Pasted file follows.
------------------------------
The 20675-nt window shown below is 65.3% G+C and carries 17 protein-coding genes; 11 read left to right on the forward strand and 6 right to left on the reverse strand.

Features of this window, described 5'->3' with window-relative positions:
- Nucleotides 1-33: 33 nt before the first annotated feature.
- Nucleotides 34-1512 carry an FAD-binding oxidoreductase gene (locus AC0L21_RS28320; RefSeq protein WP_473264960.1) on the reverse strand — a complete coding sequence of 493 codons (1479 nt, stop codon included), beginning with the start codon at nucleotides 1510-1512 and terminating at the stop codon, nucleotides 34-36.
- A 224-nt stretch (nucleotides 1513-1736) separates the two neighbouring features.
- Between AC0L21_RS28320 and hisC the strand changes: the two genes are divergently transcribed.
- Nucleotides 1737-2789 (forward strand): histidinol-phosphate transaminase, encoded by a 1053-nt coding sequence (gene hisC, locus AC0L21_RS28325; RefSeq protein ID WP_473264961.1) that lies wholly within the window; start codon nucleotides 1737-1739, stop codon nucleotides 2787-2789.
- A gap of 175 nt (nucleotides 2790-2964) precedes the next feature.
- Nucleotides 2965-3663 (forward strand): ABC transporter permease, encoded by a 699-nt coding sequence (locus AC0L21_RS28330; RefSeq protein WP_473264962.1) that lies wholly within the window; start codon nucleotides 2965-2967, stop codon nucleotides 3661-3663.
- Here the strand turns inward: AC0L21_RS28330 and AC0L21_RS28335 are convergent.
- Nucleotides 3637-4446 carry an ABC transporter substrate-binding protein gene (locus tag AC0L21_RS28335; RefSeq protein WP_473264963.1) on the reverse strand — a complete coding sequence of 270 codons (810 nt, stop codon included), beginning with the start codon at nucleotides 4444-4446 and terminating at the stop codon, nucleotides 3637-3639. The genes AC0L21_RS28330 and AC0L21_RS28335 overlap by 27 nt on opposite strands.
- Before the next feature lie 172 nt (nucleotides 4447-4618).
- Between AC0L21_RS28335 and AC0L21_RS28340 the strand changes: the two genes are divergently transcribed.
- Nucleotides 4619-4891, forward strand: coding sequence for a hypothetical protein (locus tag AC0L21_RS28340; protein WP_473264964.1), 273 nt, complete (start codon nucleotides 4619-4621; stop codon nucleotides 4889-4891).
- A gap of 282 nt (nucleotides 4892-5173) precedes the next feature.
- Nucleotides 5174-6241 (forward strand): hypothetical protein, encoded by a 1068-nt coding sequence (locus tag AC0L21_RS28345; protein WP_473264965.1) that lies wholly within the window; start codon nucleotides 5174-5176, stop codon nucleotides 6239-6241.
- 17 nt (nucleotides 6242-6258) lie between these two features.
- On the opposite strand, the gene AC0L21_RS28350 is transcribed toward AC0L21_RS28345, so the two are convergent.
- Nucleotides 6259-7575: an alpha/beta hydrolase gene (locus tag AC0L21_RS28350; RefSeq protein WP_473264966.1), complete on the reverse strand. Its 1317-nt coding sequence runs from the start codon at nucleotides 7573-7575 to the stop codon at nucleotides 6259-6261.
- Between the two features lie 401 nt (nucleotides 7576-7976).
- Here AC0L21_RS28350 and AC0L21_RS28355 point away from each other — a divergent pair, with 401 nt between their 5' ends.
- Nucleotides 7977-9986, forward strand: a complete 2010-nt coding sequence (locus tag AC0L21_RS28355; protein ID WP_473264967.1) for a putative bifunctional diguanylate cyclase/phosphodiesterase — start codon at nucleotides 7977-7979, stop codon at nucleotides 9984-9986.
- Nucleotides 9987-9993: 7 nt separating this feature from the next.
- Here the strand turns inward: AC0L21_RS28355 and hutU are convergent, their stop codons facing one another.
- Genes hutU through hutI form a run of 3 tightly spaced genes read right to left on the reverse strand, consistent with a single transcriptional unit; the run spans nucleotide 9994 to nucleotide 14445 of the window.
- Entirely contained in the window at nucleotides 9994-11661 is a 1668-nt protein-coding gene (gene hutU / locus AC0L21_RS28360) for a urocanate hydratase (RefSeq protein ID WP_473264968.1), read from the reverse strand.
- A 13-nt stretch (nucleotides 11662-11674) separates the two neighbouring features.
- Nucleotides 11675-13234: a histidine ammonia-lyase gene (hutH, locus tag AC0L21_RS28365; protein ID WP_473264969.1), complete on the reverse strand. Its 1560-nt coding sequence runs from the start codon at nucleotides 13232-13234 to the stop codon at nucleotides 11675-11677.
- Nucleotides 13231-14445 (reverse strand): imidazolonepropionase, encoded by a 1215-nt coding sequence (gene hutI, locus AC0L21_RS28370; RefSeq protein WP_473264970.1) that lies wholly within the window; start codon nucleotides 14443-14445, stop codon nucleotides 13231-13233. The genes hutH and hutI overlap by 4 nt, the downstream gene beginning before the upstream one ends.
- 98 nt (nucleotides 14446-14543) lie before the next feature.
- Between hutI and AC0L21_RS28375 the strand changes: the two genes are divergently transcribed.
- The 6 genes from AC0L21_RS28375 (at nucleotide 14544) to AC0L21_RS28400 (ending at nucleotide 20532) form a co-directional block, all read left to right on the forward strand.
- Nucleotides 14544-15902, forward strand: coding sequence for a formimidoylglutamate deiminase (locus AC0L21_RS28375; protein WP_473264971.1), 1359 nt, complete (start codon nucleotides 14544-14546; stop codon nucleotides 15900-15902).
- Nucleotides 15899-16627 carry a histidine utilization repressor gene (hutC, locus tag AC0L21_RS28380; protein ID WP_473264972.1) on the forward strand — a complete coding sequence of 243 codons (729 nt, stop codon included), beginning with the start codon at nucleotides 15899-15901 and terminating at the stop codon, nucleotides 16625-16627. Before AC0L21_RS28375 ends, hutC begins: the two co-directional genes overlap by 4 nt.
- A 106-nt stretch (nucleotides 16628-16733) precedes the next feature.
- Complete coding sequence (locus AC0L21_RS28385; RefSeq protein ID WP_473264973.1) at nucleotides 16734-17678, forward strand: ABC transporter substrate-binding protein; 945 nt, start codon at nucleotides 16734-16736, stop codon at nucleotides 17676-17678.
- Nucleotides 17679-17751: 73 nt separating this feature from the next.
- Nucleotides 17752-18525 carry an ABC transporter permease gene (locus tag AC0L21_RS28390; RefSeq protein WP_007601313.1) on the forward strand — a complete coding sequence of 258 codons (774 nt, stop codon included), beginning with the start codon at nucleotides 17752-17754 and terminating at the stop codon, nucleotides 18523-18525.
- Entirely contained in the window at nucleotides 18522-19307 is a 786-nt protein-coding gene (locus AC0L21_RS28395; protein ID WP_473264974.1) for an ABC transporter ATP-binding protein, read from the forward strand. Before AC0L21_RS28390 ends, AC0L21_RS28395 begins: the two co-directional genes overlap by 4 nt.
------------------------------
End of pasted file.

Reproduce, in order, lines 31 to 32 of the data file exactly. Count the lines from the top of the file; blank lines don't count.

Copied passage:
- Between hutI and AC0L21_RS28375 the strand changes: the two genes are divergently transcribed.
- The 6 genes from AC0L21_RS28375 (at nucleotide 14544) to AC0L21_RS28400 (ending at nucleotide 20532) form a co-directional block, all read left to right on the forward strand.